Golf Course Management

FEB 2016

Golf Course Management magazine is dedicated to advancing the golf course superintendent profession and helping GCSAA members achieve career success.

Issue link: http://gcmdigital.gcsaa.org/i/632307

Contents of this Issue

Navigation

Page 27 of 147

24 GOLF COURSE MANAGEMENT 02.16 Hauff honored in Oregon GCSAA Class A superintendent Kathy Hauff is a pioneer, and her mission is getting noticed. In the nearly 100-year history of the Portland, Ore., Parks & Recreation Department, no female had served as a golf course superintendent. Hauff changed all of that seven years ago when she was promoted to the position at Eastmoreland Golf Course. Then, in late 2015, Hauff was recognized for what she has accomplished there when the Oregon Golf Association named Hauff its Superintendent of the Year. "Really, I was shocked," Hauff says about what went through her mind after initially being informed of the honor. "I was pleased, honored and humbled." Hauff has come a long way in the business. The day after she graduated from high school in Idaho, she took a summer job at Hayden Lake Country Club in Hayden, Idaho, working on pine cone patrol. Although she enjoyed the outdoors, Hauff actually had other career aspirations. "I intended on being an art teacher," Hauff says. Her in - terest in art eventually paid off on the golf course, which became her home-away-from-home and, in the process, her future. "I feel it helped me have an eye for aesthetics," says Hauff, who earned a distance-learning degree from Walla Walla University. "For one, I look at the entryway to the clubhouse. We spruce things up if needed. We also want to present the golf course in a beautiful way as far as sus - tainability and playability." An important individual in her journey was superinten - dent Jesse Goodling, whom Hauff worked with for more than a decade at Heron Lakes Golf Club in Portland. "He showed me how to manage people, how to be fair," she says. "The key to managing people is just being fair." Hauff became interim superintendent at Eastmoreland GC early in 2009. Before the year ended, she was asked to fll that role full time. According to GCSAA data, Hauff is one of 55 female Class A, Superintendent Member or International Superintendent Members among more than 17,000 total members. Hauff says gender has never been a driving force in her proving herself. "I never really thought of it. I think people respect me for my perseverance, work ethic and knowledge," says Hauff, who at Eastmoreland has restored putting and chipping areas and reduced the use of fungicides, among other improvements. "It's more just who I am." — Howard Richman, GCM associate editor Tucker receives Budding Award At 37, Stephen Tucker, equipment manager at Tranquillo Golf Club at Four Seasons in Windermere, Fla., may seem too young to be awarded his profession's equivalent of a lifetime achievement award. through an The golf course lens environmental *GCSAA † GCM magazine The turfgrass ecosystem supports more than 100 taxa of non-pest invertebrates, including insects, mites, nematodes, annelids and gastropods. † Golf courses nationwide combine to flter 13 million tons of dust from the air every year. * Golf courses have a cooling effect during the hot summer months. The average temperature on the golf course is usually 5 to 7 degrees cooler than in a residential area, and 7 to 15 degrees cooler than in an urban downtown setting. * Non-turfgrass landscape on a typical 18-hole golf course includes an average of 35 acres dedicated to forests, wetlands, ponds, streams or other specialized habitats. * Between 2005 and 2013, golf facilities in the U.S. that had reduced their number of irrigated acres rose from 20 percent to 35 percent. During the same period, facilities that use recycled water increased from 10.9 percent to 15.3 percent. * The Kathy Hauff, GCSAA Class A superintendent (right) at Eastmoreland Golf Course in Portland, Ore., was selected Oregon Golf Association Superintendent of the Year. Photo courtesy of Kathy Hauff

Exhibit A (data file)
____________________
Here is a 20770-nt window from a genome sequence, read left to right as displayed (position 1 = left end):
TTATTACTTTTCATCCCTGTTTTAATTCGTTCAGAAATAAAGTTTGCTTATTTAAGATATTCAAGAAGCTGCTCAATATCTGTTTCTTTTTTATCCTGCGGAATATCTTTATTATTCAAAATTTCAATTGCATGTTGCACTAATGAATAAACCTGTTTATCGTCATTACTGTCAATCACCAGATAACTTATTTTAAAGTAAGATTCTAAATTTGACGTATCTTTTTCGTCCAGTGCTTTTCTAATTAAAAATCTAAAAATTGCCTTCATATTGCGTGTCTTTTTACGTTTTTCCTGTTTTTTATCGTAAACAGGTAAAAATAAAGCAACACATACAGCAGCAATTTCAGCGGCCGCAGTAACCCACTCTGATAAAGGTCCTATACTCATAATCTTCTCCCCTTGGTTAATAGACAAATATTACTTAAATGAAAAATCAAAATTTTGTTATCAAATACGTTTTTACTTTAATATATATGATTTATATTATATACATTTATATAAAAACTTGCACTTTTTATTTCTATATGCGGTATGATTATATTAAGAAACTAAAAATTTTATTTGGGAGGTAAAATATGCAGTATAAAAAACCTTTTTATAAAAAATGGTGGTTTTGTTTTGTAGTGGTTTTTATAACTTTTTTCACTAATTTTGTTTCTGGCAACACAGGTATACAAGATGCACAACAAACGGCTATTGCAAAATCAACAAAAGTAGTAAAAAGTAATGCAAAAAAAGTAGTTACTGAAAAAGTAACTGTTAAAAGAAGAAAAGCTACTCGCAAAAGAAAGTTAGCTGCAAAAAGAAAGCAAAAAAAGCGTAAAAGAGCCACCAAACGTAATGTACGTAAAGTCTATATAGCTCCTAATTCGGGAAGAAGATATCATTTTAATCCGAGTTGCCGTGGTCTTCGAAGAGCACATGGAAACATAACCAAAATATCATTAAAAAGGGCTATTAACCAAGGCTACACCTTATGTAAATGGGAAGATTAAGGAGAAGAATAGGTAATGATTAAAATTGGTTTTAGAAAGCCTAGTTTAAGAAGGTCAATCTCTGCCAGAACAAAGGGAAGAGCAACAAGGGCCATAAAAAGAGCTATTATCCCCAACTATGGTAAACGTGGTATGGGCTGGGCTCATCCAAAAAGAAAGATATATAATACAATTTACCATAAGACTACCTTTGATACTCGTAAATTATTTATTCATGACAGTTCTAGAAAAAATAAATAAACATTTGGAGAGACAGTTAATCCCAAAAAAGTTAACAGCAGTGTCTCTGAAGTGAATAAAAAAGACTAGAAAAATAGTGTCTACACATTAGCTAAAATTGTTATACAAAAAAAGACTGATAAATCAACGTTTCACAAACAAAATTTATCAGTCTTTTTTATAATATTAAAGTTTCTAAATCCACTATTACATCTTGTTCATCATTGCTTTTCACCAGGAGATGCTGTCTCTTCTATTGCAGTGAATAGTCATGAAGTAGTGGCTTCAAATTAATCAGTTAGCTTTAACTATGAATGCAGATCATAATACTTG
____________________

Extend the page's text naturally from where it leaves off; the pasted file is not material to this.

Articles in this issue

Archives of this issue

view archives of Golf Course Management - FEB 2016